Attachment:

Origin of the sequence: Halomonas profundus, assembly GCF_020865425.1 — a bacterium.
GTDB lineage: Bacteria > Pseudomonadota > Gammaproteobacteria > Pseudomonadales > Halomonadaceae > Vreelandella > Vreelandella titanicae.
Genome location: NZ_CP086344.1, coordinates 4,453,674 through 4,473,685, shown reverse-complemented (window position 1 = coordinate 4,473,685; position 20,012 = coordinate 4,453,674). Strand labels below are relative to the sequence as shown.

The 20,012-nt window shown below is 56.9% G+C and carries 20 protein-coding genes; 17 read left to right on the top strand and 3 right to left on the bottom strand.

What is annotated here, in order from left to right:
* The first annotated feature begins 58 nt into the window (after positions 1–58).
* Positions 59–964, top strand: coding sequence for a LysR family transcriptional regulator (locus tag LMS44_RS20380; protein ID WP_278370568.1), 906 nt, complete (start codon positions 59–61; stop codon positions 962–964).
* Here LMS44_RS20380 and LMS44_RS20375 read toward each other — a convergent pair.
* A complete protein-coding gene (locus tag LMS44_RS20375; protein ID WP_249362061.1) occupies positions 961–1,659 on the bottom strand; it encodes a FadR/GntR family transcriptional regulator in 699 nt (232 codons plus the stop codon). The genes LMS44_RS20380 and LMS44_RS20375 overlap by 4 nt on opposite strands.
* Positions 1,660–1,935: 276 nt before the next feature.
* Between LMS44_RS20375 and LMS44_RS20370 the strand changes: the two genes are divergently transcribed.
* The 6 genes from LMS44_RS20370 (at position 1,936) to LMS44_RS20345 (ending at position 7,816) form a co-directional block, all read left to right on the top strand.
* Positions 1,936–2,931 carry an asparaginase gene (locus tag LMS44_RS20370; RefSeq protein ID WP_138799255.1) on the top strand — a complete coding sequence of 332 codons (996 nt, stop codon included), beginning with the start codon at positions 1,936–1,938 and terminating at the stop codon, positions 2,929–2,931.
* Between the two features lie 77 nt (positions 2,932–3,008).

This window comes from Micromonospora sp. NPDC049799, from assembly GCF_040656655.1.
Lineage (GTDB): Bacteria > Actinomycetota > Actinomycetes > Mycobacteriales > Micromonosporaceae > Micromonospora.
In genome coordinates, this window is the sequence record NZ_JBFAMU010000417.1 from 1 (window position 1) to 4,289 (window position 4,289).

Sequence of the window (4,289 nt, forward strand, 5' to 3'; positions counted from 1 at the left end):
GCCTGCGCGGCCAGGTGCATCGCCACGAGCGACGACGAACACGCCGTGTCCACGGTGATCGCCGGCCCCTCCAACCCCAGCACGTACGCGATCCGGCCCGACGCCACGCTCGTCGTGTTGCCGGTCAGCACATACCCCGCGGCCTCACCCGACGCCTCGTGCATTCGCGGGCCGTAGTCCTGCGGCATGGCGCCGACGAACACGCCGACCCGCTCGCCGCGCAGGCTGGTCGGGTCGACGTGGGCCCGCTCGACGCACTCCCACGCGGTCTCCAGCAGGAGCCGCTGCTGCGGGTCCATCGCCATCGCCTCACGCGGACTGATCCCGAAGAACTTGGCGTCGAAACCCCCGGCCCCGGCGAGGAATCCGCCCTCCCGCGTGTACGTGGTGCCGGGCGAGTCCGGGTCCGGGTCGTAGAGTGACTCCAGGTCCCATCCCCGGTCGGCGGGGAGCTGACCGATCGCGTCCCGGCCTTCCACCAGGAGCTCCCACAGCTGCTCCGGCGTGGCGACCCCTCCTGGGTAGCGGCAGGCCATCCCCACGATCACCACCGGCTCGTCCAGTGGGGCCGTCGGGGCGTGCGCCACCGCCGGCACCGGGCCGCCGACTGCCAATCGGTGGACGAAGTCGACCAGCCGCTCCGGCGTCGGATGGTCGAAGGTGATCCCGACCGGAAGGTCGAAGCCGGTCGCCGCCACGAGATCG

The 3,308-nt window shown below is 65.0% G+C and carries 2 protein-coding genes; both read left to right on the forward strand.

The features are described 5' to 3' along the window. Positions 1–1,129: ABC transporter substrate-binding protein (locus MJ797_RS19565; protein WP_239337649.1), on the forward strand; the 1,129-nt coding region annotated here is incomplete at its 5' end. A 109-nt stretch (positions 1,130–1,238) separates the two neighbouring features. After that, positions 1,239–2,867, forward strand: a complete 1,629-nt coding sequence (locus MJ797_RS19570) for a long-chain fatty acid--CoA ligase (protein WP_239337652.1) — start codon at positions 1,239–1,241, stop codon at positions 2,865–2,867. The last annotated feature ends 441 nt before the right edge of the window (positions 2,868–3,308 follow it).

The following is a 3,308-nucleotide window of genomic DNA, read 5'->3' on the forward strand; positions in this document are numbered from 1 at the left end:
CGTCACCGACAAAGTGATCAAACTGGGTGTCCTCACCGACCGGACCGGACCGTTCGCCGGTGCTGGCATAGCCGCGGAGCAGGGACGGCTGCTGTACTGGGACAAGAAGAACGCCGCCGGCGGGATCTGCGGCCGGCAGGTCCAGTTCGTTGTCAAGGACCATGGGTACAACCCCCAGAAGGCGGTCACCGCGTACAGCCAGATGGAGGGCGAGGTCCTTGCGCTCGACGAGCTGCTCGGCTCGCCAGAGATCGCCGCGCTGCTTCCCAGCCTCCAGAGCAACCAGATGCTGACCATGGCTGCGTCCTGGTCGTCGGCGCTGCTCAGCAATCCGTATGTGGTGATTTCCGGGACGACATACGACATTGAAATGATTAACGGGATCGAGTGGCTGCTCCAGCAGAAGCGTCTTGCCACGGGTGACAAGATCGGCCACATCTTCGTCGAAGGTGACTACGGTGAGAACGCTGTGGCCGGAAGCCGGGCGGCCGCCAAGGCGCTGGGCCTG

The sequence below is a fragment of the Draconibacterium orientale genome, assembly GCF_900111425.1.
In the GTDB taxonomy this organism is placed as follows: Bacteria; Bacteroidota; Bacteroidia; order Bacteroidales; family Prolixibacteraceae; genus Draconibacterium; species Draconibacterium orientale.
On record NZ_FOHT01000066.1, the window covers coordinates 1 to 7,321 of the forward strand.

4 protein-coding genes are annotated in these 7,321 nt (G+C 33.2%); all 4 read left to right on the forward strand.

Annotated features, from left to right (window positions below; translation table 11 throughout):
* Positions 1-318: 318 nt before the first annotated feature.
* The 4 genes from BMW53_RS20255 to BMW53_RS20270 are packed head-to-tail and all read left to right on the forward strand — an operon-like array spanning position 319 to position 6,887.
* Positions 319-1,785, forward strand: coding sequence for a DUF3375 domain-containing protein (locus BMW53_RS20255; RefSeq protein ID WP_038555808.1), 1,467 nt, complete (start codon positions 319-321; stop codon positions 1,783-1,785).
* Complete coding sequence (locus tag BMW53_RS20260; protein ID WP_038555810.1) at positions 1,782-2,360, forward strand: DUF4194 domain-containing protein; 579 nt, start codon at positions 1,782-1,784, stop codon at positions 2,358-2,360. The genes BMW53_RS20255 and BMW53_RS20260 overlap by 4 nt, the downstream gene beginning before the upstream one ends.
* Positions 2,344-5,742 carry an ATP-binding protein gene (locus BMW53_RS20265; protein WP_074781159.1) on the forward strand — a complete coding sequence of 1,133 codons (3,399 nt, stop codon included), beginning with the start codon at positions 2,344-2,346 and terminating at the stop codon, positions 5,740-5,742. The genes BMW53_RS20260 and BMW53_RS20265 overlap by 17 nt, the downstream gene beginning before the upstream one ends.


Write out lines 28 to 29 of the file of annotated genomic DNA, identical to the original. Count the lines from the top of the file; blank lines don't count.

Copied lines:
Annotated features, from left to right (window positions below; translation table 11 throughout):
* Positions 1-318: 318 nt before the first annotated feature.